Are auto insurance companies benefitting from roads emptied by the coronavirus?

SAN FRANCISCO (KGO) -- As time goes by, we are learning more about the coronavirus and how it is affecting all of us. That includes the rates we pay for auto insurance.

Here's the question being asked: Are auto insurance companies making an unfair profit off the coronavirus? We are driving less, accidents are way down -- but our insurance rates are the same.

When you look at these empty streets you see a pandemic in action.

When consumer advocates look at those same streets they see a social injustice: motorists forced by the state to buy auto insurance, and then forced to stay home.

"Most, through no fault of their own, are not commuting to work, college students are not commuting to college; we have parents whose childrens' schools are closed, so they are forced to be home," says President of the Consumer Federation of California, Richard Holober.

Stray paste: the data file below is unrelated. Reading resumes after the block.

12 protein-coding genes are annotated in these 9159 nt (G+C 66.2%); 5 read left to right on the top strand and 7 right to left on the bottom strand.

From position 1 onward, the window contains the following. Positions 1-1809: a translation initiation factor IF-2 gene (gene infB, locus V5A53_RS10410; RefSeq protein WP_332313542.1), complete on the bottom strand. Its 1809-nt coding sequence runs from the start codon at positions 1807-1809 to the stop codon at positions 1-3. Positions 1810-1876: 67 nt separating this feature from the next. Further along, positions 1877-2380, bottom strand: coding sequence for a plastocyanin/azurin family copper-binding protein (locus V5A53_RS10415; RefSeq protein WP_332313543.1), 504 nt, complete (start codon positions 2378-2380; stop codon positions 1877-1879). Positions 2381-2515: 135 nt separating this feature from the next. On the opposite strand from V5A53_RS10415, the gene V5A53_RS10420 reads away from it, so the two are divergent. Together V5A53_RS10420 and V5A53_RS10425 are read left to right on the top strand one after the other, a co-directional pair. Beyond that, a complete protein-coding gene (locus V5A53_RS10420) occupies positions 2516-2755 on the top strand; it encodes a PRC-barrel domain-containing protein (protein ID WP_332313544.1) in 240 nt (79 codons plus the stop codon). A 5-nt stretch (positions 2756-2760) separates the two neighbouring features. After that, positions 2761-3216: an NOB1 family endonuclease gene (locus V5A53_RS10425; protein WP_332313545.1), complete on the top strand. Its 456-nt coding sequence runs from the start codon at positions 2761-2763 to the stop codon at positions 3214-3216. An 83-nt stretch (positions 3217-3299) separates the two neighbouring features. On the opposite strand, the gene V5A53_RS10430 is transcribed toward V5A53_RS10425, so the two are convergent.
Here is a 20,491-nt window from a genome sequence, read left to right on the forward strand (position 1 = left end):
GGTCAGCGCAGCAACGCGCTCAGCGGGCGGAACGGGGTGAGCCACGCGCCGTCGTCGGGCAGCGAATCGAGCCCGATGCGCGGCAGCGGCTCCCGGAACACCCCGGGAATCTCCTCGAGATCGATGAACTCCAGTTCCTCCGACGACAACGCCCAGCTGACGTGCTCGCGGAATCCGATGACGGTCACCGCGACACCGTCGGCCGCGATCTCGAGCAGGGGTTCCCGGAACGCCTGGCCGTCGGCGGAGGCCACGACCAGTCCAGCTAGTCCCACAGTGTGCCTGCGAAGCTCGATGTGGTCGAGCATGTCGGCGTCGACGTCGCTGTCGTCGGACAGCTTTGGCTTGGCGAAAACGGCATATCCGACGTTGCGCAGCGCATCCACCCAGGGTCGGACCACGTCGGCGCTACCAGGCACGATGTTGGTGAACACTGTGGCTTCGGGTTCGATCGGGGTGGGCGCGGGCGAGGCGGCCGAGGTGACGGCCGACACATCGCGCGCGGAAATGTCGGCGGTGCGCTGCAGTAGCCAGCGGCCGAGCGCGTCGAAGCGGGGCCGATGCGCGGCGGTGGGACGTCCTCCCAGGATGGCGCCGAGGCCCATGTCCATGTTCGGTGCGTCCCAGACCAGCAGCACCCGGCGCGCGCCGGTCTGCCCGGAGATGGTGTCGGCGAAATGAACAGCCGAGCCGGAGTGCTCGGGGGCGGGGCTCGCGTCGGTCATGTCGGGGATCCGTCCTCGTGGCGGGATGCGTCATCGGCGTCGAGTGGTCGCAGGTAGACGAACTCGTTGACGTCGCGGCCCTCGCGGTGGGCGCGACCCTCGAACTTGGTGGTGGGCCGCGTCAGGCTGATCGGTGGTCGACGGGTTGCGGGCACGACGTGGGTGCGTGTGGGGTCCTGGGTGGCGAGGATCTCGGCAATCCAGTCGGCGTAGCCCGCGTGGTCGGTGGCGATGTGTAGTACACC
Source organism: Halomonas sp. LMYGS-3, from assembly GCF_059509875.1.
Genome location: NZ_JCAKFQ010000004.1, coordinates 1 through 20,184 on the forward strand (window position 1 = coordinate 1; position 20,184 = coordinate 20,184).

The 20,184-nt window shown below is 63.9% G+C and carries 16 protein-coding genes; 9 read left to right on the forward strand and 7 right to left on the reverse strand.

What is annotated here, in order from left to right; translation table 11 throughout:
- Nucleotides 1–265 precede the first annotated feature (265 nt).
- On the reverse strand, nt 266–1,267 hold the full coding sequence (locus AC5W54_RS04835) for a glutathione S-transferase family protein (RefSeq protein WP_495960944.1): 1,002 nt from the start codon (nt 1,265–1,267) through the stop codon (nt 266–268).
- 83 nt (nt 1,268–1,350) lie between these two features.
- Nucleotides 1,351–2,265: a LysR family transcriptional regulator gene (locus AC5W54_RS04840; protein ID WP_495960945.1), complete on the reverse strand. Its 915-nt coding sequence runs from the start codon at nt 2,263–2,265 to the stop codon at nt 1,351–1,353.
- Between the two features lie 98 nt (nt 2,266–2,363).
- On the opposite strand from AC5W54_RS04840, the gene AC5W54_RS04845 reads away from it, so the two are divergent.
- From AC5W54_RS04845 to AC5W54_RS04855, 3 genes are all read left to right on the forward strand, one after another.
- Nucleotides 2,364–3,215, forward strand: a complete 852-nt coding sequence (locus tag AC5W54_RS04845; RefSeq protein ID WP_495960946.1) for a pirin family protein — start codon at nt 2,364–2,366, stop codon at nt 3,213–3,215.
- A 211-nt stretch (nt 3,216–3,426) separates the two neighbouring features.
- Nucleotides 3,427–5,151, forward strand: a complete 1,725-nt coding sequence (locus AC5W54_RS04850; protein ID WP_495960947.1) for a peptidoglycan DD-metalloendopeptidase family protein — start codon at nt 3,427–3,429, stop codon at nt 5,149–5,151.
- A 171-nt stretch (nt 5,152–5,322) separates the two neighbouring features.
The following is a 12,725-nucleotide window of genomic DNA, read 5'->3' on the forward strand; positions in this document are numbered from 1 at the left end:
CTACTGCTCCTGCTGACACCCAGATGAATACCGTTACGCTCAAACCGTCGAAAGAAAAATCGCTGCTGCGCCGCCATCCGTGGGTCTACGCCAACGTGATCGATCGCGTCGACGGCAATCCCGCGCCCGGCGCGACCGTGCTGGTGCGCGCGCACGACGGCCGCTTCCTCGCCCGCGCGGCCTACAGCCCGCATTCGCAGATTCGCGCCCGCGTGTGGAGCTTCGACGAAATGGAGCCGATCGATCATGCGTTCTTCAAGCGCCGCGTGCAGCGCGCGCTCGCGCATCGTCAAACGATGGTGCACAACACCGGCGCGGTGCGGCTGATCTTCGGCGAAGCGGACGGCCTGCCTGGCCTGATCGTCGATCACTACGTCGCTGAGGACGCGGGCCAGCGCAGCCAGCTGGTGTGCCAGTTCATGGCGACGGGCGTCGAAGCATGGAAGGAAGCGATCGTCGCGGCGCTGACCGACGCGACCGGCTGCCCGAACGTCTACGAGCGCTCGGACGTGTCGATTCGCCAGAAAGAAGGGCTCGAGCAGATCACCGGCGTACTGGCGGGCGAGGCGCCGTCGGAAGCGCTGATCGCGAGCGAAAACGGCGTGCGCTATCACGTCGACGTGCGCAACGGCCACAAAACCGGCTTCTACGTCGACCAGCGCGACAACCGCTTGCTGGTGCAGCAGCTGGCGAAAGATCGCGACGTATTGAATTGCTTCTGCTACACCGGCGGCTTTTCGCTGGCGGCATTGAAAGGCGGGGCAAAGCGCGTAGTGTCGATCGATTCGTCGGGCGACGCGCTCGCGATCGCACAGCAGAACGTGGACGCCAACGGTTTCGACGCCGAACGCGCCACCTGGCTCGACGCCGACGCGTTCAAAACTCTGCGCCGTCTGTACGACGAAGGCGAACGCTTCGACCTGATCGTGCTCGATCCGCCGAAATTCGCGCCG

"We are calling on insurance companies to voluntarily to notify people and start initiating rate reductions immediately, because people are hurting," Holober continues.

I reached out to California's two largest auto insurers, State Farm and Geico. I have not heard from either.

The Consumer Federation of California has filed with the California Department of Insurance, saying if companies don't drop rates on their own, the state should step in.

"If you are not driving, your rates should go down. The number of miles you drive a year, under California state law, is the second-most important factor for determining what your auto insurance premium is," says Holober.



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